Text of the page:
that uses a mangled

  • by Anonymous Coward on Saturday July 30, 2011 @10:29AM (#36932592)

    Try that again, but without so much ad hominem, and without using "generalization" as your only argument against what was said.

    It's hard to take you, and other NoSQL advocates, seriously when you don't present sound arguments. The comment you replied to provided us with all of the facts, in a coherent and intelligent manner. You, on the other hand, just threw out one insult and pathetic argument after another.

  • by gfody (514448) on Saturday July 30, 2011 @05:38PM (#36935316)
    If you're persisting the objects from your oo app then you're already doing it wrong. ORM libraries, etc. are just further down the hole. If you can't be bothered to think about what information describes your objects then you don't have persistence, you have persistent cache which is all hibernate is supposed to be. If your app is boxed software or a game or something then that's probably good enough. But if your app is online and expected to scale and evolve over time then choosing to persist objects rather than information is shooting yourself in the foot.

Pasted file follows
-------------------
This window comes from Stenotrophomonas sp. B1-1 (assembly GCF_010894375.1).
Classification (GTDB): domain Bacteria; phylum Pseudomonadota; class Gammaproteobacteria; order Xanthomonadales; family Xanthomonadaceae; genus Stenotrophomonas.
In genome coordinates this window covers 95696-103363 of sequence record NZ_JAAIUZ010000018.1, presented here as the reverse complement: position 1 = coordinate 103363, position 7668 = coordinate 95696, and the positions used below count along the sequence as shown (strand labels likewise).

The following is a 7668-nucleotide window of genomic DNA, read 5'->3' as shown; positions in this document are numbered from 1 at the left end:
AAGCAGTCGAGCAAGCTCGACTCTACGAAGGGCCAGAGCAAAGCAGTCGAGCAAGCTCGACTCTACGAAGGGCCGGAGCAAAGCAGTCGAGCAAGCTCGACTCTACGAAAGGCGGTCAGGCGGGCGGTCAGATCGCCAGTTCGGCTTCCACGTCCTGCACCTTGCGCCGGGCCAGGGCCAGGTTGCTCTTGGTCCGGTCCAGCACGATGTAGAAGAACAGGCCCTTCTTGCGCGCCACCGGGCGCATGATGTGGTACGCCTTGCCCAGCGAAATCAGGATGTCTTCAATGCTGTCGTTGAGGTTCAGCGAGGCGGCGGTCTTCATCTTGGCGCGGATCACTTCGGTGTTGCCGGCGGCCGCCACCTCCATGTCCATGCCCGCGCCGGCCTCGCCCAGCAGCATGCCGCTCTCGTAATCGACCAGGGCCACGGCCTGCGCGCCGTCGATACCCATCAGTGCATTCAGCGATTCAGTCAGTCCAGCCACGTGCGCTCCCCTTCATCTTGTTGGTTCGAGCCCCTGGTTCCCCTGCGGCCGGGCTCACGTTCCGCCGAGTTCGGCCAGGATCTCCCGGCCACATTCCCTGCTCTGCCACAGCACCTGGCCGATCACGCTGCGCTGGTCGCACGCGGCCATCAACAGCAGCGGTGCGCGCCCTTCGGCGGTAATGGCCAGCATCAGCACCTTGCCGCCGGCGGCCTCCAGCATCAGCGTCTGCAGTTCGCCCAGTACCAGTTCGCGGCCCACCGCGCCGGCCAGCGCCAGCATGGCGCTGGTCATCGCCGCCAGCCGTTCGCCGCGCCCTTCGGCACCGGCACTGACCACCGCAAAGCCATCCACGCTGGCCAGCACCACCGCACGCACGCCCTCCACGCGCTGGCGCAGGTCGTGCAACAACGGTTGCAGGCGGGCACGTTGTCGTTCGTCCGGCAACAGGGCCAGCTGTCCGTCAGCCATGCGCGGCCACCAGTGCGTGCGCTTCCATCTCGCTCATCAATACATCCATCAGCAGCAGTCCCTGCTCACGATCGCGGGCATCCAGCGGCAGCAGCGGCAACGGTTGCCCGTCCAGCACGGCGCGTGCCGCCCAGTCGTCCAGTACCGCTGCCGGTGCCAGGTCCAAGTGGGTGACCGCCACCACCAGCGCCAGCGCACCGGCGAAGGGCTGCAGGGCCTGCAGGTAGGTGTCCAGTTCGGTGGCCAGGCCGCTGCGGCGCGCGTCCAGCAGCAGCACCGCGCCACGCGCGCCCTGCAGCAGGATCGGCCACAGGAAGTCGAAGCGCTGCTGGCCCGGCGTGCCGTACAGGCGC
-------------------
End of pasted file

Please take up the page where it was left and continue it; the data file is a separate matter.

I'm curious, what happens to all the objects in your object store when the application changes?